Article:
05 Sep Discarded Plastic Ropes Turned Into Elegant Tapestry: Weaving the Ocean Art Installation
Earlier this month, on September 5, we unveiled Ari Bayuaji’s ‘Weaving the Ocean’ Art Installation and Exhibit at our Center for Marine Conservation. This intimate event was attended by Ari’s closest friends, NGOs, and the gallery’s representative. It started with a background of the making of Weaving the Ocean, hosted by our Executive Director, Rili Djohani, in our courtyard.
‘Weaving the Ocean’ is a community art project that transforms discarded plastic ropes found by the artist in Sanur’s mangroves into works of fine art. For CTC’s exhibition, Ari transformed the plastic ropes into striking representations of the Gajah Minah (Balinese God of the Sea) and giant jellyfish floating and rising above the ocean floor.
“I was grateful for how beautiful Bali was. But when I cleaned up the beach closest to my house, I found many plastic ropes. I thought it was the starting point for creating these things. I did some research about the weaving culture here. Then, I combined it with what I found at the beach, the plastic ropes.” said Ari.
Ari is known for his artistic incorporation of found objects collected from various parts of the world. He says that found or ready-made objects that compose his creative material might be “old”, but he injects his work with emotion influenced by contemporary issues and in the case of ‘Weaving the Ocean’, it is about plastic pollution.
In the Weaving the Ocean Art Installation at CTC, Ari highlights the Gajah Mina – a mythical figure with the head of an elephant and the body of a fish. In Sanur, Bali, there are temples decorated with Gajah Mina as the guardian of their gates. Many fishermen’s wooden boats (jukung) have Gajah Mina’s head carved on their bows. Gajah Mina is also believed to be a representation of the God of the sea, Dewa Baruna.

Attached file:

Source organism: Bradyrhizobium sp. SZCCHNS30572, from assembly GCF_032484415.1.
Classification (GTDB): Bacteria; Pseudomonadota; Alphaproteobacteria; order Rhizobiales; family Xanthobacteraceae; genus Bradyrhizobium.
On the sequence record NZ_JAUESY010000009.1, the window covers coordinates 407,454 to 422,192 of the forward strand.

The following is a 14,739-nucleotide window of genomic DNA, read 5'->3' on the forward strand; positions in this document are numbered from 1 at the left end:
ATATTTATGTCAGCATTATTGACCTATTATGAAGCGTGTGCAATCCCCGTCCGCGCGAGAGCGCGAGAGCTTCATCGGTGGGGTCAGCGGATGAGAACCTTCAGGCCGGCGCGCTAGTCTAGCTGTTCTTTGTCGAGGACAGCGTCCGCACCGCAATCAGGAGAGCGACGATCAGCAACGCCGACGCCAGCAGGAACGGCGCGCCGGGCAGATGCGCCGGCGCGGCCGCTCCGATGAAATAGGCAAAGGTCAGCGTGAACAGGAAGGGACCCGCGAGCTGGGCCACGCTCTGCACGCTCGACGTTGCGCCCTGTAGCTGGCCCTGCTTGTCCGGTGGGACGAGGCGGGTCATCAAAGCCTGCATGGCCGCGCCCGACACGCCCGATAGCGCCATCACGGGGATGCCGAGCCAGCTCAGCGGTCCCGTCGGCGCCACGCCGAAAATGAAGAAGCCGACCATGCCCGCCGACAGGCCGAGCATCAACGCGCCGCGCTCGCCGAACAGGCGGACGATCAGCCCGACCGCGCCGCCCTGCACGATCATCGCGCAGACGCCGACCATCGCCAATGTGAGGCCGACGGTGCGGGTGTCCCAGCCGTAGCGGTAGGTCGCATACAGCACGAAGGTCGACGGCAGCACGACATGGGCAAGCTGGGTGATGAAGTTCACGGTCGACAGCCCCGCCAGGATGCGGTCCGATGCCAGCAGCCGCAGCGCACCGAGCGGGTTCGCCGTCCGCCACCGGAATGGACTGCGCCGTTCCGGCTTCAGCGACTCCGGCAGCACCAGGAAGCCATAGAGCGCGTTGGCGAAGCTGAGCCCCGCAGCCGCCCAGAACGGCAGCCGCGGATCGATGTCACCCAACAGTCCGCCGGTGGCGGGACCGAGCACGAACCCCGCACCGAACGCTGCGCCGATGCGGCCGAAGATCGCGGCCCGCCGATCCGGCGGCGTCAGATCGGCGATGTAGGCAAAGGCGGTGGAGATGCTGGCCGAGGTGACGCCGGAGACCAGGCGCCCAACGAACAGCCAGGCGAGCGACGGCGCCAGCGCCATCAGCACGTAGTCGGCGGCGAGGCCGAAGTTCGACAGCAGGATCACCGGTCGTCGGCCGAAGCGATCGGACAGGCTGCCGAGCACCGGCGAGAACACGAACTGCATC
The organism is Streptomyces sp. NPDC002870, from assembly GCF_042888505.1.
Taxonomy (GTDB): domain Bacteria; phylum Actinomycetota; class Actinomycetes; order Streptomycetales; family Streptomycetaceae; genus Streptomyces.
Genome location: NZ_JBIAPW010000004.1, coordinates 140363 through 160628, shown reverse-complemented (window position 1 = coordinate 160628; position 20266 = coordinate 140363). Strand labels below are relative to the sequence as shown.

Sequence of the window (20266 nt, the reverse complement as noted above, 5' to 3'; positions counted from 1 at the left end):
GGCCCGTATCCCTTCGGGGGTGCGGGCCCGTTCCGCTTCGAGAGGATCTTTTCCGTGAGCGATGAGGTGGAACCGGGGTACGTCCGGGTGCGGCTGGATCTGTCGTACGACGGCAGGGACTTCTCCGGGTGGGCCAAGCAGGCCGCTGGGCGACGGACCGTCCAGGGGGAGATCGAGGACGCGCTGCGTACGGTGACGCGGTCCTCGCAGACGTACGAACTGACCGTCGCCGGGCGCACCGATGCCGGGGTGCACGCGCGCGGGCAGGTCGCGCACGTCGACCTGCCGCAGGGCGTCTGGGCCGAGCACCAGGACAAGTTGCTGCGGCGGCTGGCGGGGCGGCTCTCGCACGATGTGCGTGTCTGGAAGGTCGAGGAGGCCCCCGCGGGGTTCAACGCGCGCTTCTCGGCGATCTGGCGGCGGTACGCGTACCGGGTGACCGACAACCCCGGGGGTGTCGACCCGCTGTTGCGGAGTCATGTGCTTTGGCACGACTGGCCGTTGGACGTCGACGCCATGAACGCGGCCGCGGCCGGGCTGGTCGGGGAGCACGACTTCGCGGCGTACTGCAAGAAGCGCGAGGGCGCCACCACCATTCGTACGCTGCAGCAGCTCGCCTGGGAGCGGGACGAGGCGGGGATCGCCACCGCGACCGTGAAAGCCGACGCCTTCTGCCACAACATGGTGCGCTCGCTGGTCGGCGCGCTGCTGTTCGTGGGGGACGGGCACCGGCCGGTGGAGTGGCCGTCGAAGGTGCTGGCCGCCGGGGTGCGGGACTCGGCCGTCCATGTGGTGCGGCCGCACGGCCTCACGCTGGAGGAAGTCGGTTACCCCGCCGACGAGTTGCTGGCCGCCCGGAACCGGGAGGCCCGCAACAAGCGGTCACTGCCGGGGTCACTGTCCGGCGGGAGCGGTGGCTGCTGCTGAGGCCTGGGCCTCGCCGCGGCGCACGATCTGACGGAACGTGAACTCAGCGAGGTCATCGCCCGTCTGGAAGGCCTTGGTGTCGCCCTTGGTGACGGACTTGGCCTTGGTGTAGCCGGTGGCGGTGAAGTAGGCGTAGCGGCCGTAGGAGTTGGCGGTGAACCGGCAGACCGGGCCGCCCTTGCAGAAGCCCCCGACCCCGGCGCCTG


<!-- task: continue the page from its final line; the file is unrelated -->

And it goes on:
“My sculpture of Gajah Mina is inspired by the statues and carvings I have seen in my daily life in Sanur. I think it is very important to have this sculpture as an installation with my other works at the Coral Triangle Center. Constructed with wood, plastic threads found on the beach, and hand-woven plastic and cotton threads (as the scales), the creature is looking up at the giant jellyfish and other plastic objects floating above it. I would like to make the audience feel how Gajah Mina, as the representation of the God of the sea, feels hopeless at the bottom of the ocean watching what is going on in the ocean because of our action, human action,” he said.
The Weaving the Ocean Art Installation will be displayed in our Center for Marine Conservation in the next few months and is one of a series of exhibitions that will be launching in the next couple of weeks in the lead up to the full opening of our Exhibition Hall in October. CTC is inspired to collaborate with artists who are also working alongside us to achieve our vision for healthy seas for people and nature. Artworks that are part of Weaving the Ocean collection are also available for purchase, with proceeds supporting CTC’s marine conservation programs in Indonesia and the Coral Triangle.
Photos: Leilani Gallardo/CTC & Adam Putra/CTC